This week as I continue my exploration into strategies to increase resilience and well-being I turn my attention to managing emotional baggage. Emotional baggage contributes to our stress levels. When we handle our emotions well our stress levels reduce, our well-being increases and our ability to bounce back increases. In other words our resilience is boosted.
There are two ways to consider this issue. Firstly there is our ability to handle high emotions in the moment. Secondly is our ability to let go of emotions from our past that are impacting on our present.
Not surprisingly these two factors are connected. Our ability to deal with here and now emotions is greatly increased if we have dealt with emotional baggage from our past.
Let me give you an example, if a person has developed a “short temper” based on their early programming they will have a short temper in the here and now. This means that managing anger is likely to be an ongoing problem. This person will be triggered by events, behaviours and thoughts that common and quite frankly no big deal.
To a person with a “hair trigger” these stimuli will in fact be a very big deal!
A second example could be a person who takes feedback from others personally and is hyper-sensitive. This person will perceive slights where none are intended, will be hurt by casual comments from others.
For most people emotional baggage is closely related to self-esteem, the lower someone’s self-esteem the emotionally out of balance they are likely to be.
How do we release emotional baggage?
There are many different ways of addressing emotional baggage and often it is about finding the right approach for you. Here are a few options:
Cathartic approaches can work for many people and can include techniques such as “psychodrama” and guided visualisations. There are many courses that use this approach. One course I would recommend helped me tremendously when I started out on my personal development journey. It is called the Turning Point and it is run in the UK, New Zealand and Australia. Below is the link for the UK provider Soul Purpose.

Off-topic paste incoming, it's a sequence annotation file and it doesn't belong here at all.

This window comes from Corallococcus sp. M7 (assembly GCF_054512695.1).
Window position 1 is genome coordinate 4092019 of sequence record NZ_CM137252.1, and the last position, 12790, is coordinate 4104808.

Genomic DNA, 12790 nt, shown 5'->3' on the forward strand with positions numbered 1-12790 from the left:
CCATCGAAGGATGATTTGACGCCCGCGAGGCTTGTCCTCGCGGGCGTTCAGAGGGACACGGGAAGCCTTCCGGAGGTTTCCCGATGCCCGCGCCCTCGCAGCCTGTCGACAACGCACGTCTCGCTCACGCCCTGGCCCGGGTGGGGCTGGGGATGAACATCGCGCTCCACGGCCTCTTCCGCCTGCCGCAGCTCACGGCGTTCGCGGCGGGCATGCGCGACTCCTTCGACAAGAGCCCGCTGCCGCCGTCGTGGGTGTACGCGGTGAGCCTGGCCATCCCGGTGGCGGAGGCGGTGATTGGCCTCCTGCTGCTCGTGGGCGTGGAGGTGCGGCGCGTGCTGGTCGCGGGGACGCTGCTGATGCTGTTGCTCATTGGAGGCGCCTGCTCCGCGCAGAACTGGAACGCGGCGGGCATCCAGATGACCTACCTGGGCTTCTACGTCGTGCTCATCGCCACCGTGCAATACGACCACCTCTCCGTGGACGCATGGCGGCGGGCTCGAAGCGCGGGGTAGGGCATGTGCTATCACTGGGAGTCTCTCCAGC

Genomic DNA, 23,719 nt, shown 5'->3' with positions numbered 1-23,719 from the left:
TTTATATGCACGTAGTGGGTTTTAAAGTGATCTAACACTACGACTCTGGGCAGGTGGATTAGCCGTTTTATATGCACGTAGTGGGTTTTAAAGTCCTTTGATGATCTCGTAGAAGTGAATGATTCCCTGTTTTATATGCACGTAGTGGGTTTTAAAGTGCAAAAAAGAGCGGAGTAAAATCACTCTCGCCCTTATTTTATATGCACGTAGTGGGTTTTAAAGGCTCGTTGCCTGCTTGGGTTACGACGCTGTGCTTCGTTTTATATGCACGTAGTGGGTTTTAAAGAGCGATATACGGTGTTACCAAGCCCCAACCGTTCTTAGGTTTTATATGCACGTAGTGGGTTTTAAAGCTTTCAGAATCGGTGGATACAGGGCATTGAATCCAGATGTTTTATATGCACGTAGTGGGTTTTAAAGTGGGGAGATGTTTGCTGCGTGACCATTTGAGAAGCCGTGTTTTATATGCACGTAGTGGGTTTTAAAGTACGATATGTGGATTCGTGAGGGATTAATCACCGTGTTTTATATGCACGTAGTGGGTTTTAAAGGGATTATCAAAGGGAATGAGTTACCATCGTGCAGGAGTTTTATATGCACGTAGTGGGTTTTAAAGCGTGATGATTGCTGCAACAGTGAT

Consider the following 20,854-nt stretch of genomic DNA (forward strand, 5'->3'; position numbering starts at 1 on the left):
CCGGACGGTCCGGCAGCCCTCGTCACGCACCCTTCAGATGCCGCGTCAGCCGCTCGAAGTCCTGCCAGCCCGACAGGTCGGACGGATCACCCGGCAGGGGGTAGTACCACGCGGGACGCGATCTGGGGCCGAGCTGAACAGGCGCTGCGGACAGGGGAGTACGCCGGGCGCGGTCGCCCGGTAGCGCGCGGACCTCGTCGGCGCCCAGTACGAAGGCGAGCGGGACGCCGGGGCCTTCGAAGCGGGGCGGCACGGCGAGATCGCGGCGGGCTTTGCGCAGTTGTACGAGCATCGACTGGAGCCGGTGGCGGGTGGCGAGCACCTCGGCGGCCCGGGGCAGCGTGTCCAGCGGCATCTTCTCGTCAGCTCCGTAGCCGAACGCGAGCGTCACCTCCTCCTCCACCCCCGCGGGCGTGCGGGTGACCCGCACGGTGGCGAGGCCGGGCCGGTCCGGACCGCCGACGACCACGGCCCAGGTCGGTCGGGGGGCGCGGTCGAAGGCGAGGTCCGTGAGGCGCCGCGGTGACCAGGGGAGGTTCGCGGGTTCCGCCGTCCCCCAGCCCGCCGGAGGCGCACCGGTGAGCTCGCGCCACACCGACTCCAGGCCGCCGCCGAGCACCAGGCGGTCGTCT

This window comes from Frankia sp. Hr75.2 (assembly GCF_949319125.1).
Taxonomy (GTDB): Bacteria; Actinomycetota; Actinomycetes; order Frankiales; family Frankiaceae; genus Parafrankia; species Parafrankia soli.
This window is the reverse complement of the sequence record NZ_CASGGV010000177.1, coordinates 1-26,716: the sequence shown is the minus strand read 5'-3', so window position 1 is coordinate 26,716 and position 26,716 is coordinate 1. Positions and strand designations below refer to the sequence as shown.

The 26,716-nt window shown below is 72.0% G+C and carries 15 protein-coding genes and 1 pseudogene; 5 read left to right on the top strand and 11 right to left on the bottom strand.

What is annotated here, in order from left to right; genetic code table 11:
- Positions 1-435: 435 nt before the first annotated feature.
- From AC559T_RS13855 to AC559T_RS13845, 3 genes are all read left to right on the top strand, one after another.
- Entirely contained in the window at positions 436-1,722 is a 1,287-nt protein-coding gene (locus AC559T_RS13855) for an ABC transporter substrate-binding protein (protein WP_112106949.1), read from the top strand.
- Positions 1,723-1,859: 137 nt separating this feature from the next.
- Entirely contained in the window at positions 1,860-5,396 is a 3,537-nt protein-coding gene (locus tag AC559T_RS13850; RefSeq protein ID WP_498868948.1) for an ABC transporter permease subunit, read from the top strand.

A second approach you could consider uses insight and self- awareness. This approach is Transactional Analysis and is made up of a series of useful models to explore patterns and baggage. Understanding our patterns and developing alternative strategies based on self-awareness helps us to change. This September I am running an introduction to Transactional Analysis aimed at coaches and trainers. For more information click on the link below:
A third approach involves changing the way we process information using techniques from NLP and Hypnotherapy. Both of these approaches allow us to harness the power of the unconscious mind using imagery and symbolic metaphor. The big advantage to these approaches centres on the fact that it is unnecessary to examine the detail of childhood experiences in order to change. What we are doing is changing the way the brain processes information.
Most importantly learning and important strategies from childhood are preserved without the emotional load. This releases us to feel better about ourselves, improving self-esteem , well-being and resilience.
We are offering a number of opportunities for you to join us for both NLP and Hypnotherapy. For people new to NLP we are offering an opportunity to attend a free two day introduction to NLP, see the link below and follow the link for the NLP 101 workshop:
We offer NLP at Diploma, NLP Practitioner, NLP Master Practitioner and Trainer’s Training level so even if you have started your NLP journey do consider continuing with us, for example on our Master Practitioner programme we look at topics such as personal identity and life’s purpose!
Hypnotherapy can allow people to change at a profound and deep level and harnesses the unconscious even more. If you would like training in this area you could join me in October. For this course NLP Practitioner is a pre-requisite. Follow the link below for more information:
Next week I will look at some ways of processing emotions in the here and now. Until then have a wonderful week and we’ll talk again next time.